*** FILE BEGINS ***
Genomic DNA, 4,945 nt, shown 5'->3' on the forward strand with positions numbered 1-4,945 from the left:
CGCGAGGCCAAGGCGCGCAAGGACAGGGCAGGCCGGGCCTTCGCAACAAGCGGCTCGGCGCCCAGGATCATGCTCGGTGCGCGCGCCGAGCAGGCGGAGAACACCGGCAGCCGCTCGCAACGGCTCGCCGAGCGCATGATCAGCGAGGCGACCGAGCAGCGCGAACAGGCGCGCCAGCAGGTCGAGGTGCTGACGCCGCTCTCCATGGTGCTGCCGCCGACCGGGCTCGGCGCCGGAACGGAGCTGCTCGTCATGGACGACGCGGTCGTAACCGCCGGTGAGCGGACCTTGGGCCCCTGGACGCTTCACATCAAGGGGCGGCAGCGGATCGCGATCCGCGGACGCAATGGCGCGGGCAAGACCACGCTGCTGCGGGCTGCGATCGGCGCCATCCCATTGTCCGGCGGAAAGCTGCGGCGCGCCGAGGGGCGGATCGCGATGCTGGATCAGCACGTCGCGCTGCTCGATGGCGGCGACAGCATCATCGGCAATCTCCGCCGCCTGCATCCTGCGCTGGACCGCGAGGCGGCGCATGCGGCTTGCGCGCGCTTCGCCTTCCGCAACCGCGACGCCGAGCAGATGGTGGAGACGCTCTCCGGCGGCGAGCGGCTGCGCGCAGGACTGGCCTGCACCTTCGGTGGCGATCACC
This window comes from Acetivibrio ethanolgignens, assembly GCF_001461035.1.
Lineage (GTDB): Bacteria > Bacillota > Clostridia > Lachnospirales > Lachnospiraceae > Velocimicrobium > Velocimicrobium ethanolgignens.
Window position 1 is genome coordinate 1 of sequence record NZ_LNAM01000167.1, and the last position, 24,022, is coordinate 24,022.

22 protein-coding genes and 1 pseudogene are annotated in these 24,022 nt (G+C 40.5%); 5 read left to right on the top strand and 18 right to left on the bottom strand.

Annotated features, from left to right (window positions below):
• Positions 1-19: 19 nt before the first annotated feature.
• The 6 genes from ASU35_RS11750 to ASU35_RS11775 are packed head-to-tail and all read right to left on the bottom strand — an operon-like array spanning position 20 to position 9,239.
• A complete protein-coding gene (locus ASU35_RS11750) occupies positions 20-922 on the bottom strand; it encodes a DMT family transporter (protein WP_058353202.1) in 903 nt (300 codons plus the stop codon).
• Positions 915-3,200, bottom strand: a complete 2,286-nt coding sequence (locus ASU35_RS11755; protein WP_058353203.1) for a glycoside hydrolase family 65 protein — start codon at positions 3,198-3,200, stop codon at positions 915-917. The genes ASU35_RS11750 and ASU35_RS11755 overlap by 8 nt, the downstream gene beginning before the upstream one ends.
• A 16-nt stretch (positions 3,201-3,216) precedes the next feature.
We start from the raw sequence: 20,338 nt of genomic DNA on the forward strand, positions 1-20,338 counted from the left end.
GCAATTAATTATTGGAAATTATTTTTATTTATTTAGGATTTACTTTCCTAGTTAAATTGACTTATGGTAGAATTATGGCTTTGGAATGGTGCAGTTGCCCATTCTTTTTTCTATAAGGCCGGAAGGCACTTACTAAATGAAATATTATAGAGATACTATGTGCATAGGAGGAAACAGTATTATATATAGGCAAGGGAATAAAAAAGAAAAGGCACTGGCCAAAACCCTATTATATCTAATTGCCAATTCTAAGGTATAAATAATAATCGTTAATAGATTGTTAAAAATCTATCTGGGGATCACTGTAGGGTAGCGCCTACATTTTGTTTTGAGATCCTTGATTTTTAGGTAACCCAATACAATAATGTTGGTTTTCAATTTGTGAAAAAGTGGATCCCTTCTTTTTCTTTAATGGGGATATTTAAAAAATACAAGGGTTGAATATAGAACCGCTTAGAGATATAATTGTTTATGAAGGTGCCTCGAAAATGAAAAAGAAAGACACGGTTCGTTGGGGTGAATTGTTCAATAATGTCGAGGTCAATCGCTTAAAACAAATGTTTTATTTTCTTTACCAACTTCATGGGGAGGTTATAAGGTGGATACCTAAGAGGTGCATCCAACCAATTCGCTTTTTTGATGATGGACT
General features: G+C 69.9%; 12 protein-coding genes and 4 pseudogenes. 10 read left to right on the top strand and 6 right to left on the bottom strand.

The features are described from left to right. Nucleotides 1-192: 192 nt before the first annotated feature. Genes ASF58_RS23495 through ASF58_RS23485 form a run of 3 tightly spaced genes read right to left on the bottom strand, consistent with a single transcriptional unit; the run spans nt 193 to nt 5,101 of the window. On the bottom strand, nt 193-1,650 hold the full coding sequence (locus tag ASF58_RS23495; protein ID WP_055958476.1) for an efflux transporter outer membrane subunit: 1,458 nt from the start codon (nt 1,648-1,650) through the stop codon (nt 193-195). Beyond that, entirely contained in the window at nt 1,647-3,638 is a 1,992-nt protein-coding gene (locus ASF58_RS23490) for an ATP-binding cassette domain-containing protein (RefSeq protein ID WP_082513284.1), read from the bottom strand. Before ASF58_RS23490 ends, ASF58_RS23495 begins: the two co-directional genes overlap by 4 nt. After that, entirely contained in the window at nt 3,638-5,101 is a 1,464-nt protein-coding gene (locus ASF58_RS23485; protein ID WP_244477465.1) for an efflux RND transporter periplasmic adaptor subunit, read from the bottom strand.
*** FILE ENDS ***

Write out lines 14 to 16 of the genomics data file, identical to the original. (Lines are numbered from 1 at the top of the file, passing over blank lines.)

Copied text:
GCAATTAATTATTGGAAATTATTTTTATTTATTTAGGATTTACTTTCCTAGTTAAATTGACTTATGGTAGAATTATGGCTTTGGAATGGTGCAGTTGCCCATTCTTTTTTCTATAAGGCCGGAAGGCACTTACTAAATGAAATATTATAGAGATACTATGTGCATAGGAGGAAACAGTATTATATATAGGCAAGGGAATAAAAAAGAAAAGGCACTGGCCAAAACCCTATTATATCTAATTGCCAATTCTAAGGTATAAATAATAATCGTTAATAGATTGTTAAAAATCTATCTGGGGATCACTGTAGGGTAGCGCCTACATTTTGTTTTGAGATCCTTGATTTTTAGGTAACCCAATACAATAATGTTGGTTTTCAATTTGTGAAAAAGTGGATCCCTTCTTTTTCTTTAATGGGGATATTTAAAAAATACAAGGGTTGAATATAGAACCGCTTAGAGATATAATTGTTTATGAAGGTGCCTCGAAAATGAAAAAGAAAGACACGGTTCGTTGGGGTGAATTGTTCAATAATGTCGAGGTCAATCGCTTAAAACAAATGTTTTATTTTCTTTACCAACTTCATGGGGAGGTTATAAGGTGGATACCTAAGAGGTGCATCCAACCAATTCGCTTTTTTGATGATGGACT
General features: G+C 69.9%; 12 protein-coding genes and 4 pseudogenes. 10 read left to right on the top strand and 6 right to left on the bottom strand.

The features are described from left to right. Nucleotides 1-192: 192 nt before the first annotated feature. Genes ASF58_RS23495 through ASF58_RS23485 form a run of 3 tightly spaced genes read right to left on the bottom strand, consistent with a single transcriptional unit; the run spans nt 193 to nt 5,101 of the window. On the bottom strand, nt 193-1,650 hold the full coding sequence (locus tag ASF58_RS23495; protein ID WP_055958476.1) for an efflux transporter outer membrane subunit: 1,458 nt from the start codon (nt 1,648-1,650) through the stop codon (nt 193-195). Beyond that, entirely contained in the window at nt 1,647-3,638 is a 1,992-nt protein-coding gene (locus ASF58_RS23490) for an ATP-binding cassette domain-containing protein (RefSeq protein ID WP_082513284.1), read from the bottom strand. Before ASF58_RS23490 ends, ASF58_RS23495 begins: the two co-directional genes overlap by 4 nt. After that, entirely contained in the window at nt 3,638-5,101 is a 1,464-nt protein-coding gene (locus ASF58_RS23485; protein ID WP_244477465.1) for an efflux RND transporter periplasmic adaptor subunit, read from the bottom strand.